Ragni, M, Airs, R, Hennige, SJ, Suggett, DJ, Warner, ME & Geider, RJ 2010, 'PSII photoinhibition and photorepair in Symbiodinium (Pyrrhophyta) differs between thermally tolerant and sensitive phylotypes', Marine Ecology Progress Series, vol. 406, pp. 57-70.View/Download from: UTS OPUS or Publisher's site
Cnidarians containing symbiotic microalgae often inhabit highly variable light environments where successful growth requires that, during transient (potentially stressful) periods of high light (HL), the microalgal cells invest energy in photoprotection to minimise photodamage, or allow for photodamage to occur and invest in photorepair; however, the relative contribution of photoprotection and photorepair remains uncharacterised. Here we determined the light dependence of Photosystem II (PSII) photoinhibition and photorepair in 2 phylotypes of Symbiodinium displaying different susceptibilities to thermal stress. Upon exposure to photon flux densities (PFDs) >500 µmol photons m2 s1 the thermally `sensitive Strain A1.1 displayed higher net photoinhibition, measured as a decrease in maximum PSII efficiency (Fv/Fm), than the thermally `tolerant Strain A1. In contrast, gross photoinhibition, assessed as the decline of Fv/Fm in the presence of an inhibitor of D1 protein synthesis, was similar in the 2 strains. Therefore, photorepair was considered to be the key mechanism minimising net photoinhibition in Strain A1. Consistent with this conclusion, the 2 strains displayed similar capacities for other mechanisms of avoiding photodamage, specifically, photochemical (qP) and non-photochemical (NPQ) excitation energy quenching. Measurements on Strain A1 grown under 2 PFDs (100 and 650 µmol photons m2 s1) revealed that photoacclimation to HL involved the upregulation of qP, which minimised gross photoinhibition by maintaining PSII in a more oxidised state. We conclude that both interspecific (e.g. phylotype diversity) and intraspecific (e.g. photoacclimation state) factors affect the susceptibility of Symbiodinium to light stress.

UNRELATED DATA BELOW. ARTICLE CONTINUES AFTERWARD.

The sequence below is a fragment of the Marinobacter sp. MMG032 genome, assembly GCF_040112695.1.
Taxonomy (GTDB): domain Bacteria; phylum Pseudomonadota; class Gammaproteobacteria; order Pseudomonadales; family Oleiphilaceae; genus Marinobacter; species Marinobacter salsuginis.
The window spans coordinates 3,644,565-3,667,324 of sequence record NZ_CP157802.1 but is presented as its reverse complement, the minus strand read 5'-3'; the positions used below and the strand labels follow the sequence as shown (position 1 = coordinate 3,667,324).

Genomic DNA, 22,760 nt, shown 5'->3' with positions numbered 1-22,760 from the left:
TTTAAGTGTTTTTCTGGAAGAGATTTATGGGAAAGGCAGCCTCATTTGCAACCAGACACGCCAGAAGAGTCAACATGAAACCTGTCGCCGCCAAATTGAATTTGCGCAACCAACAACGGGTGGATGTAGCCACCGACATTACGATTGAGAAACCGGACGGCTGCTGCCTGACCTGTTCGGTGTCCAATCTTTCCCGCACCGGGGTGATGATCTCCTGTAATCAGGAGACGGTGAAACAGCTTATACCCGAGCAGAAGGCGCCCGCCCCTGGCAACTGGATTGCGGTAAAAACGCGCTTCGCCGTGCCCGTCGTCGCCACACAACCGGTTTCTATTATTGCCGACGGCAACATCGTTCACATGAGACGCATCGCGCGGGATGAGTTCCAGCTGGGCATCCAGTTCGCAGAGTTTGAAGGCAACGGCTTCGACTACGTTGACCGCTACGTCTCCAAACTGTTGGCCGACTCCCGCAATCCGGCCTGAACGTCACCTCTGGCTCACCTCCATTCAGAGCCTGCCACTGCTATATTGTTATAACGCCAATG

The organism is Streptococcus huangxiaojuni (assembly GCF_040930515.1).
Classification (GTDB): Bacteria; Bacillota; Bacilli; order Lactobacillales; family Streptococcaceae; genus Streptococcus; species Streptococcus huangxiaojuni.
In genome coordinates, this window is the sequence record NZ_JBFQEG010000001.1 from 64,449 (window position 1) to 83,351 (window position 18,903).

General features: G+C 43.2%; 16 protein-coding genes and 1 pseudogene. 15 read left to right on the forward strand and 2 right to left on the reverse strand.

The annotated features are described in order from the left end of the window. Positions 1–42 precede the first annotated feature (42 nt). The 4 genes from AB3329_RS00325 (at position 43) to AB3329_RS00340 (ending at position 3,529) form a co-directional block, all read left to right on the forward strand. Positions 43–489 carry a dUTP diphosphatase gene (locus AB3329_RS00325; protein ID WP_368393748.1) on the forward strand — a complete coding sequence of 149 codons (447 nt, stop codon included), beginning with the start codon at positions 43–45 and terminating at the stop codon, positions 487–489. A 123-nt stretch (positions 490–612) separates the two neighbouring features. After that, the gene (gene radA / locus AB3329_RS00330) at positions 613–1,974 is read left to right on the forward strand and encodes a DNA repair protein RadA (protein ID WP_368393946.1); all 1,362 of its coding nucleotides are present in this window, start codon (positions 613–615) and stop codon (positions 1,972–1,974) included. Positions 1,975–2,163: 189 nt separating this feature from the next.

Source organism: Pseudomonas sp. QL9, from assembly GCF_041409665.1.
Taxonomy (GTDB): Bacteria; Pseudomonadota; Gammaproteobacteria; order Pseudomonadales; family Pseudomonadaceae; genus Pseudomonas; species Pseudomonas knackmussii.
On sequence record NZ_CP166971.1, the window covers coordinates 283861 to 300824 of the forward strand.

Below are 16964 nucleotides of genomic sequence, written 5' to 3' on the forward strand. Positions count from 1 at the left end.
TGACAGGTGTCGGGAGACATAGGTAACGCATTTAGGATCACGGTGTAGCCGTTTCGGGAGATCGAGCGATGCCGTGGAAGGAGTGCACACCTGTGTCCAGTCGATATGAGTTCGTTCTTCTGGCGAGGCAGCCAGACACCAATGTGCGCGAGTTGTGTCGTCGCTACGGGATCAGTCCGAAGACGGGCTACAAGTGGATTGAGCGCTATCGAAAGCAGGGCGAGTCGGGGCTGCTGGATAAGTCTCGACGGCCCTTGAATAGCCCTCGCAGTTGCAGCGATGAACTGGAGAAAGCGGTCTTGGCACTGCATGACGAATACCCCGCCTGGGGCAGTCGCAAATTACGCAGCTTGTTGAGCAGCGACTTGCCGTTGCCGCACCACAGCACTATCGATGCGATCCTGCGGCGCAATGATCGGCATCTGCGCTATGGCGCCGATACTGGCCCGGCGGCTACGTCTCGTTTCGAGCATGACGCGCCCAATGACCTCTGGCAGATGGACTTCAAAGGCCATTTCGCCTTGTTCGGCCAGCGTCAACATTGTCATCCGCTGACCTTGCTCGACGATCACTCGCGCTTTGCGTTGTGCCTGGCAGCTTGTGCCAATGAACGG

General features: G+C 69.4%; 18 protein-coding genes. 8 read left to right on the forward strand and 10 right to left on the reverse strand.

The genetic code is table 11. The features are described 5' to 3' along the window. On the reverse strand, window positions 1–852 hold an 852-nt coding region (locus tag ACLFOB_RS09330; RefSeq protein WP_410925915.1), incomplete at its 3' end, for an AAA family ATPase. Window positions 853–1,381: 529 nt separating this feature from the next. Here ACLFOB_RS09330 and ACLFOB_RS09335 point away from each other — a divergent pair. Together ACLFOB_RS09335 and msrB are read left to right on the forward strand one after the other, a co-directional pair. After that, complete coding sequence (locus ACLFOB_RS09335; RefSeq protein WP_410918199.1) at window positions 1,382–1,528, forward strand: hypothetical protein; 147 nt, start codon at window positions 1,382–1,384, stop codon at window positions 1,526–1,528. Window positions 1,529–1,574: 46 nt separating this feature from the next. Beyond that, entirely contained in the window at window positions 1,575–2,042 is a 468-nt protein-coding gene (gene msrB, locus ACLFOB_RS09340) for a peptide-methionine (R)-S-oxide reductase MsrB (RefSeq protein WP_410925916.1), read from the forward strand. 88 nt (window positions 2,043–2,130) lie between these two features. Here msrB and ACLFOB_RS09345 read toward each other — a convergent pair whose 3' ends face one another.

Acuna Alvarez, L, Exton, D, Timmis, K, Suggett, DJ & Mcgenity, T 2009, 'Characterization Of Marine Isoprene-degrading Communities', Environmental Microbiology, vol. 11, no. 12, pp. 3280-3291.View/Download from: UTS OPUS or Publisher's site